It would be a few years before I would paddle a canoe with binoculars and bird guide on the same water, re-identifying the goony and the crane as green-backed and blue herons and feel pity on my father for his lack of knowledge.
But now, as I look through the back window of the log home lived in by Nina Leopold Bradley for thirty-plus years, and browse Nina’s meticulously kept phenological records of everything that bloomed, crawled, flew or otherwise resided in her yard on the edge of the prairie, I find myself slightly chilled by scientific Latin and field guide perfection, and longing for the days of goony birds and cranes.
There is great purpose and affect in these records—indications of changes over time reflecting results of climate change, habitat destruction or degradation, over-hunting, predator extirpation, and the introduction of invasive species. Records like these give proof and ammunition to scientists looking for answers and solutions. Without them, who knows what countless species might be lost and habitats destroyed.
But for the romantic, the artist, the impassioned observer who might not know a white-throated sparrow from a great egret, but for whom a morning call of “oh-sweet, Canada-Canada-Canada,” the evening aggregations of great long-legged, brilliantly bright birds flying to their roosts, and the early spring blooming of the three-leafed, three-petal blood-red flower inspire poetry and song, eases stress, and beckons as powerfully as to any Darwin, Latin terms and proper names would only sour.
Back in the days of fishing Possum Creek with Daddy, he had a habit when faced with uncertainty of saying “I’m just going to do something, even if it is wrong.” This sentiment frustrated a young boy trying to follow the tenets of his grandfather’s religion that left little room for wrong steps, much like the records of the biologist leave no space for incorrect identification.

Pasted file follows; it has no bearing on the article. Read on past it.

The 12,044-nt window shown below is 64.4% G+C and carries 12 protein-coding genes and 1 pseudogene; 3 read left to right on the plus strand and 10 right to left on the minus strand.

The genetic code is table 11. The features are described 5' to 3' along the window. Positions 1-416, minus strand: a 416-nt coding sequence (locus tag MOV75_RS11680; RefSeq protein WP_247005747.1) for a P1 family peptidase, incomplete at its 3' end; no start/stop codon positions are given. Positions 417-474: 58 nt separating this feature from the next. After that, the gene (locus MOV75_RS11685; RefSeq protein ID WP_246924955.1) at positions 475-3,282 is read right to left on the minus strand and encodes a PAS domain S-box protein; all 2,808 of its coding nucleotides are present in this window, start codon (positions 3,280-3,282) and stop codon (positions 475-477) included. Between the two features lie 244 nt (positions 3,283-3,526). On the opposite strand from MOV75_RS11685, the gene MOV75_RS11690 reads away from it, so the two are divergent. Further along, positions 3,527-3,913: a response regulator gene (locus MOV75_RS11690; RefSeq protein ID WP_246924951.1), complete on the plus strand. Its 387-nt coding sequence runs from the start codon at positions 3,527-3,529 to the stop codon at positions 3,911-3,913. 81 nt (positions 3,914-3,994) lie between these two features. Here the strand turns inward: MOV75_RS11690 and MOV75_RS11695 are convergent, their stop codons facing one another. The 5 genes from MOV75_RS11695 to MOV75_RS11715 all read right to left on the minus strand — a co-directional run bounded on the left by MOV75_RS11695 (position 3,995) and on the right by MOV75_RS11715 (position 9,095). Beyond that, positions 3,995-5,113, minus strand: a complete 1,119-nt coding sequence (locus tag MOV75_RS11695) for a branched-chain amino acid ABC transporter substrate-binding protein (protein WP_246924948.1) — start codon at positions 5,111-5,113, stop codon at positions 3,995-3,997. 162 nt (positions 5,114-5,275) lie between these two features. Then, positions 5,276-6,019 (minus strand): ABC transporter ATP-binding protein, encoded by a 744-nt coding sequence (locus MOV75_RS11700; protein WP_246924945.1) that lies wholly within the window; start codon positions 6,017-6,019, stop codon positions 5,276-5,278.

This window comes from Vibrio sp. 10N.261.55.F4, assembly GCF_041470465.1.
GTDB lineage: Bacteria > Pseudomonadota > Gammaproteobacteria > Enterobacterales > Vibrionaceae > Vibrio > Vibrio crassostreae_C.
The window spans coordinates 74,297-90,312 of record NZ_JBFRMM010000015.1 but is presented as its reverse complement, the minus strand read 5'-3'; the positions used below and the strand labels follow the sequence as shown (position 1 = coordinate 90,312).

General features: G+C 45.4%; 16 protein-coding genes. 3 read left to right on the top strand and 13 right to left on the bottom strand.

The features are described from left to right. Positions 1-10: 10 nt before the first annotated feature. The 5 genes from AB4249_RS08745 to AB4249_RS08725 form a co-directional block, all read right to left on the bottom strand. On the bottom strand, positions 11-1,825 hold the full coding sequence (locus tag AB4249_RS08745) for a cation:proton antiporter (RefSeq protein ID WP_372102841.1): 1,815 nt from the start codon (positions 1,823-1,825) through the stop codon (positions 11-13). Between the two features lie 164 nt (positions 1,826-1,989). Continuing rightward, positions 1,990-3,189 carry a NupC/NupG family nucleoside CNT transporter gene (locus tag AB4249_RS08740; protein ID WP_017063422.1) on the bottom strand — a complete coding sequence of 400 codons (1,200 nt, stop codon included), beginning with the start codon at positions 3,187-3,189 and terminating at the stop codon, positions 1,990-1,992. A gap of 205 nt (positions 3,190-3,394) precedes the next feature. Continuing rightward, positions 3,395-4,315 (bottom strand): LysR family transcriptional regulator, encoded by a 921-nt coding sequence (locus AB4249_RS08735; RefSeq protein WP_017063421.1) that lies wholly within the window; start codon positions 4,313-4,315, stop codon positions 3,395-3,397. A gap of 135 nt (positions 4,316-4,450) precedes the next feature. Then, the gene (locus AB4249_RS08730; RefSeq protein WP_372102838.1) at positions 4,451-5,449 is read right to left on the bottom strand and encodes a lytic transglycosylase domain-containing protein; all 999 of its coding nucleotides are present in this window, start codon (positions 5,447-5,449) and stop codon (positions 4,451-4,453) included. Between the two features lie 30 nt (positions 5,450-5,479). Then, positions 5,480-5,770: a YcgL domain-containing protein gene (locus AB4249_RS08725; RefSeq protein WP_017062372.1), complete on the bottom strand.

I open up Nina’s once impeccable journal, now kept haphazardly since her death a few months ago, and begin a list of the birds I see: cardinals, downy woodpeckers, purple finches, goldfinches, titmice and blue jays at feeders, nuthatches, juncos, and white-throated sparrows gleaning beneath, a pileated woodpecker and waxwings on the edge of the woods, Canada geese and sandhill cranes flying overhead, and in the yard robins and… a little sparrow-looking bird with some chestnut on either side of the crown and a dark patch behind the eye. I want to make a guess, to write something down. Rufous-crowned sparrow perhaps? Seems I remember a sparrow by that name in Arizona. I look through the house for a field guide with no luck.
I hold my pen, staring at the page, then at the yard where the little bird was browsing seeds at the edge of the prairie a few moments ago. It is gone and I try to remember—clear breasted or streaked? Was there an eye streak or a patch? Wing bars? It must have been a rufous-crown, I think, looking back to the page.
Rising from my seat at the window, I walk to my bag on the couch, retrieve my personal journal, and sit down to write. October 13, 2011, Baraboo, Wisconsin, Nina’s house—entry number one: rufous-headed fluff bird. Record complete, I walk outside, scattering birds in all directions and head across the prairie towards the pond in search of the elusive goony… and I sing.
Little Darling. I feel the ice is slowly melting. Little Darling, it seems like years since it’s been clear. Hear comes the sun. Here comes the sun, and I say… It’s all right.